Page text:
SHORT: Buddy, let me--before we get too far away from these two icons inGeorgia and American political history, Senator Russell, foremost, and Congressman Vinson. Tell us, if you will, a little about those individuals. Time has passed and most Georgians now, you know, don't recall those two people. Would you sort of tell us your feeling about Senator Russell and Congressman Vinson?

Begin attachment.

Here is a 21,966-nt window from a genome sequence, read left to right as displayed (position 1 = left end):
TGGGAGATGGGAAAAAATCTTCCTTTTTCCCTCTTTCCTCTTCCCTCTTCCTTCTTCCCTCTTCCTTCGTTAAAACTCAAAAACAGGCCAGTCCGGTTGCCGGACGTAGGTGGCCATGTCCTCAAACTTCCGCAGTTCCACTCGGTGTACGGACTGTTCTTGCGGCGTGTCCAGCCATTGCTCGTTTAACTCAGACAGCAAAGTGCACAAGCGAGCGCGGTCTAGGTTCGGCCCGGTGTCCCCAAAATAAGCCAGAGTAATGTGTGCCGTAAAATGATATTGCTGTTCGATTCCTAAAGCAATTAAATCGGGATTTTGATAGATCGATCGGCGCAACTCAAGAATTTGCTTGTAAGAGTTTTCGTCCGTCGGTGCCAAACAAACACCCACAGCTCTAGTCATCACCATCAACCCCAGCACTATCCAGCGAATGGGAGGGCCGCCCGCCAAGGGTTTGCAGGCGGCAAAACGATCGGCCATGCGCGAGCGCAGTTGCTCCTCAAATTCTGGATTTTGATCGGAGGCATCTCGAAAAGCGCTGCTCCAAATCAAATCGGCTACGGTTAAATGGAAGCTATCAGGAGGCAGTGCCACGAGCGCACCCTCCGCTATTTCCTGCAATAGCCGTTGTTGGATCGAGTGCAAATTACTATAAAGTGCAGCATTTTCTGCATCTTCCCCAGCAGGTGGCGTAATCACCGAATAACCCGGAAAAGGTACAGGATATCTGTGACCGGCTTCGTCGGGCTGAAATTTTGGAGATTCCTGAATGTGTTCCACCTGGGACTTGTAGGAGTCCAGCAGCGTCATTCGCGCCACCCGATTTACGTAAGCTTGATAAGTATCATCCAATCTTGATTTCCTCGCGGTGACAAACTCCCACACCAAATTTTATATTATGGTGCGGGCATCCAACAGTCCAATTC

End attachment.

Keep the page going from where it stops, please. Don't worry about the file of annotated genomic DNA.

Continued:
DARDEN: I used to be perhaps Senator Russell's youngest friend, and my--that is00:14:00my age group, and I thought he was an extremely, extremely old person at the time. Turns out he was about my age at the time I got to know him. And he was absolutely revered on Capitol Hill. All you had to do to tell somebody, to get respect of anybody on Capitol Hill was tell them that you were affiliated with Richard Russell. It didn't matter that you were a patronage employee. Didn't matter that you emptied the trashcans in the office or ran errands and bought coffee. The fact that you were affiliated with Richard Russell was an extraordinary thing. His reputation for integrity, for knowing the rules in the Senate, for honor was so great that he was, I believe, clearly the most respected man in Washington D.C. Richard Russell only came home once a year, and I tried to tell Senator Nunn this one time in trying to convince him to stay in the United States Senate rather than retiring is that I think we congressmen and 00:15:00senators overdue it. And I know I overdid it when I was there. You're always trying to come back. You're always trying to go to every garden party. You're always trying to go to every little event, but in my view we make ourselves a little too accessible. When Richard Russell came home to Georgia, it was a big deal. He selected several places to go to where he would see large crowds. He also visited with his old friends. Richard Russell, though, always had an open door. I never will forget one time I wanted to impress my girlfriend who later would become my wife Lillian, who has been my wife 40 years now, we're now in our 41st year by marriage, but I wanted her to meet Richard Russell. And I was at the University of Georgia at the time, and we were going to drive over to visit her parents in Atlanta. Now, this would have been about 1964, I guess, 00:16:001965 and he was home for the annual break. And I called over and got him on the phone, and stopped by and met him, sat and talked with him an hour on the front porch. His home is in Winder on the way through Atlanta. And I remember my wife never said but two words the whole time, and we still joke and laugh about her meeting Richard Russell. But Richard Russell, as you know, had been, not before he was a senator, he had been governor and speaker of the house, a true icon in Georgia politics. From the time he had his first election, he never had a major political opponent, and even though it was thought several times that he might be challenged, he never really had a serious challenge. And of course, he died, 00:17:00as you know, in January of 1971, shortly after Jimmy Carter had taken office. And so Jimmy Carter, rather than Lester Maddox, named his successor to the next election, which was David Gambrell. But I was part of a program that Richard Russell had to try and stay in touch with Georgians back home, because he was afraid that he would fall out of contact with the constituency, and especially young people. So he had a deal with the state 4H club, the state 4H program for people like me to come up, spend the year, and then go back home, and we became literal ambassadors for Richard Russell around there. He was a very shy man. He - - especially around women. He was, I thought, overly deferential towards women. He never married. He was an old bachelor and things I remember too, is 00:18:00that his reputation for being tight with money was legend. They used to talk about how he never spent a dime and he had most of every dime--every dollar that he ever - - ever earned. He always dressed, dressed immaculately and impeccably, and he always had on his coat and tie. And it's hard to imagine Richard Russell without a coat and tie, and a dark, dark suit on. Courteous, one of the most courteous people that I've ever known, a true southern gentleman insofar as his manners were concerned. I had a little edge on some of the members of the staff because I have a cousin, William H. Darden - - Bill Darden - - who's still alive today down in Florida. He's in his eighties. But Bill Darden served as his first 00:19:00- - one of his first executive secretaries, and later on as the chief of staff for the Senate Armed Services Committee. And Senator Russell always called him and made it clear that he was the favorite, and because I was Bill Darden's cousin, he always remembered me, and I had a little bit rapport and relationship with him than a lot of people that came up. Russell didn't have that much of a relationship with his staff. Only three or four people, Bill Gurden (ph), Leman Anderson (ph), and Bill Darden, only the top staff, Harry Wingate, had a lot of interplay with him back and forth. But he was a very private man, and very - - to a certain extent kind of a shy man. I never will forget a couple of things. He would always remember me when he got on the elevator and he introduced me one 00:20:00day to Senator McNamara. He had always introduced me to his fellow senators who were there with me. He'd like to say, you know, this is one of my boys and that's the way he looked at us, as his boys. And you mentioned about people not knowing Richard Russell. I came to the foundation a number of years ago, and at that time I was a younger - - among the younger people, and everybody on there knew Richard Russell. And now we're getting to the point on the foundation that fewer and fewer people knew him. And so that's been, I think, the great legacy of the foundation is to tell people about Richard Russell, what an extraordinary man he was, and all the great and wonderful things he did for Georgia. Now, equally powerful though, on the other side of the Capitol Hill, was Carl Vinson. Carl Vinson was elected to congress in his teens, and served over 50 years as a 00:21:00member of the House of the Representatives - - through war, through depression, through Republicans, through Democrats, a large number of presidents. But through all that, he was known as the father of the American Navy, and he was a congressman for my particular district. At that time, the 06 district, he was out of Milledgeville, and of course that was - - Sparta and Hancock County were part of it. And if you could get to Washington, Carl Vinson would find you a job. He looked after his people. Now, he never had opposition as well. Carl Vinson's favorite political tact, they used to say, where he would tell various people that he wanted them to succeed him when he left. Of course, he outlived all of them and people used to say that the graveyard is full of people who were prepared to take Carl Vinson's place in Congress. They just never lived long 00:22:00enough to do it. He, as opposed to Russell who had a fairly good-sized staff, Carl Vinson only had three or four people working for him. He lived very modestly up in Chevy Chase, and he really avoided, whenever he could, the notoriety. But everybody knew that if you wanted your bill passed or if you wanted your appropriations done for anything on the military side, you went to Carl Vinson. And I feel so fortunate that I got to know him, only briefly, but he was probably in his late seventies. He was older than Russell, and he was probably in his late seventies when I got to know him. I believe he retired around 1966, about two years after I worked for him that summer. But I have been truly blessed to know those two great giants in Georgia politics. 00:23:00